I focused on yellow pan traps (YPT), mostly, for my collecting because the material we get is relatively easy to sort, with numerous parasitoids, like Ceraphronoidea and quite easy to install and control them. I started with 300 YPT at the first site, the number of the traps decreased, though, for different reasons. Collecting sites are marked below, and I am giving just short descriptions of main collecting sites and events in this post. Probably you will hear some nice stories later, when writing blogs about the most important things related to the Microceraphron trip: What are in the jars?
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We started at Baja, my hometown and collected with 300 YPT near Gara, on an alkali meadow near the alkaline lake of Gara. Then we crossed the country and went to the Hungarian-Ukranian border where we spent 10 days collecting on one of the island hills of Bereg, the Béganyi Hill with 300 (at first), then just 246 YPT and a Malaise trap. During our collecting some of the YPTs were taken over by the Ukranian army controlling the border between Hungary and Ukraine (Why Ukranian soldiers love to steal our YPT remains an unanswered question). On the way back to Kőszeg we stopped in Debrecen and met Szabi Lengyel (former postdoc of Rob Dunn), who is involved in the project: Grassland restoration and marsh protection in Egyek-Pusztakócs. One of his students will compare the Hymenoptera fauna of areas have been restored in different time using different collecting methods (including YPT, therefore I left there 100 YPT). We are now waiting for amazing ceraphronoids (perhaps Elysoceraphron and Microceraphron) from that project! We stopped a while near Budapest, but did not collect at the locus typicus for Microceraphron – too suburban now. During our next Hungarian trip (next year the wasp conference will be held in Hungary) probably we will rent a house and try to collect in the garden . We spent the next five days with 146 YPT and George Melika at Kőszeg, then went back to Baja and collect some more dudes from the saline/alkaline meadow of Gara. And that's it. Done. We arrived back safely to the sunny Raleigh with all of the samples, two tired kids and a patience-lost wife. Was our effort successful? Hopefully yes, at least there are many insects in our jars, which could either help our research or "just" go into the not-too-rich palearctic part of the Insect Museum.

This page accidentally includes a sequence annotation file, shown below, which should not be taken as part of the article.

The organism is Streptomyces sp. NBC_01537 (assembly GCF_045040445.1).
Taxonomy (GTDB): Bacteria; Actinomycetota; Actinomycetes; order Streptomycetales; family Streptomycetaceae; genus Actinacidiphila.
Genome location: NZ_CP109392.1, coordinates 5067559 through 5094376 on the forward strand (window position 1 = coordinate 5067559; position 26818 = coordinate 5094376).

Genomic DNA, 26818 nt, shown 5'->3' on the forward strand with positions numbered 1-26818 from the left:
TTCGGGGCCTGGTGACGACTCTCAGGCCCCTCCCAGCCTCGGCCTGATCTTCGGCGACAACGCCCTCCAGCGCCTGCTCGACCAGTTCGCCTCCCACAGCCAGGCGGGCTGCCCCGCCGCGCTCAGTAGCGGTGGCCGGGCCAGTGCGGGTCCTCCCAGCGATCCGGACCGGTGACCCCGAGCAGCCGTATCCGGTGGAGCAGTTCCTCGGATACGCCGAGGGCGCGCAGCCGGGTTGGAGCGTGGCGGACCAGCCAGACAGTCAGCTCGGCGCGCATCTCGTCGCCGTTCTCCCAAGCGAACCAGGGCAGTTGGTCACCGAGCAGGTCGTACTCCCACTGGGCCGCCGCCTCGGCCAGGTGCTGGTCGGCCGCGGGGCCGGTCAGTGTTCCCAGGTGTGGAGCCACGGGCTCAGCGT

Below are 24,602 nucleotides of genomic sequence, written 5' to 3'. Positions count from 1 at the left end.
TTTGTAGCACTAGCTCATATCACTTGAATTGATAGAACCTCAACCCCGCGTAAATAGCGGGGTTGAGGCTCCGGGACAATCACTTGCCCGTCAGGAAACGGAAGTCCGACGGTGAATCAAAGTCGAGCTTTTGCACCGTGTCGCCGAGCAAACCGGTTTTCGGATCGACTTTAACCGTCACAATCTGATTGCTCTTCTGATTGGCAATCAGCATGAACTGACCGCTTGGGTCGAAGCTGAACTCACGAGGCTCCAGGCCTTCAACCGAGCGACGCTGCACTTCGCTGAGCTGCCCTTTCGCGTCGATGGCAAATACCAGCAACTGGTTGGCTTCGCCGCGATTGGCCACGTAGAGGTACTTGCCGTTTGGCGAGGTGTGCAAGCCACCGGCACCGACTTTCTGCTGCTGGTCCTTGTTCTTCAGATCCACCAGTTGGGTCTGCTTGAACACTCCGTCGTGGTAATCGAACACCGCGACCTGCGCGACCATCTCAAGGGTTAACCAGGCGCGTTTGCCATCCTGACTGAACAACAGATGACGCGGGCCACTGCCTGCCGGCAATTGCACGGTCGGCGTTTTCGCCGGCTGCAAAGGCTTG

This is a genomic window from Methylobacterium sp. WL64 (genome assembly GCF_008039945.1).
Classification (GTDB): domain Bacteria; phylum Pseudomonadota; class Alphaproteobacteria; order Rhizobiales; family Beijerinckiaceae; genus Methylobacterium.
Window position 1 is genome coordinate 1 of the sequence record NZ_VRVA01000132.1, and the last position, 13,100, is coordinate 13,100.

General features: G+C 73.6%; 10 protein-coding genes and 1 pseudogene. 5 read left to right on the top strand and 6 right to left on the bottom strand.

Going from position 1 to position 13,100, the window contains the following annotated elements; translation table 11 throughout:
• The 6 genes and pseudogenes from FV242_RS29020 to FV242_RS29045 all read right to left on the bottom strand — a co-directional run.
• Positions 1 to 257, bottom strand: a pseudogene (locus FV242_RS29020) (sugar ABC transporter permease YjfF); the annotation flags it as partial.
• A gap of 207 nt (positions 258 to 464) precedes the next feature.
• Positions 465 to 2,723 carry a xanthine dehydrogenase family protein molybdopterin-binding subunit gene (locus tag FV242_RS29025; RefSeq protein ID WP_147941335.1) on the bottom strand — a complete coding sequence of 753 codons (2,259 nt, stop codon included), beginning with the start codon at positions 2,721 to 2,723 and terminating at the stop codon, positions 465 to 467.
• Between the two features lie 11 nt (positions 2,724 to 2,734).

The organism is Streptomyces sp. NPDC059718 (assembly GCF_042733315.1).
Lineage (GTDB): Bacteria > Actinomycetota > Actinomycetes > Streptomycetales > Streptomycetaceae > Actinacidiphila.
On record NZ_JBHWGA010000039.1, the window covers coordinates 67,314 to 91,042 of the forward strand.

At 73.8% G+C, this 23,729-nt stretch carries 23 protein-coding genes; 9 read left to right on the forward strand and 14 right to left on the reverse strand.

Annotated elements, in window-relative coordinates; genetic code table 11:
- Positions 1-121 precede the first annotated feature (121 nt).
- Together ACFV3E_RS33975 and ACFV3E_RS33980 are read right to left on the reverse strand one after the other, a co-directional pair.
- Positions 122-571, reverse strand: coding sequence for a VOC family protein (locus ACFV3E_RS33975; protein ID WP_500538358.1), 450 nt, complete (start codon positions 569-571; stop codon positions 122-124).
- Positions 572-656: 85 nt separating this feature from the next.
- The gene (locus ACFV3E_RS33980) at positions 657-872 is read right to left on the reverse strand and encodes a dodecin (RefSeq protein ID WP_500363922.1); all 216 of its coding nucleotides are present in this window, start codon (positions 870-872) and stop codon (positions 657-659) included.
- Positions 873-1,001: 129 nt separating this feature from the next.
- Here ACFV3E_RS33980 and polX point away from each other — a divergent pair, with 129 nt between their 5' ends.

Oops. Just one question remained for this blog. What can you do if your wife decide not to care about children in the middle of sweeping on a really good looking meadow?
Just try to be patient!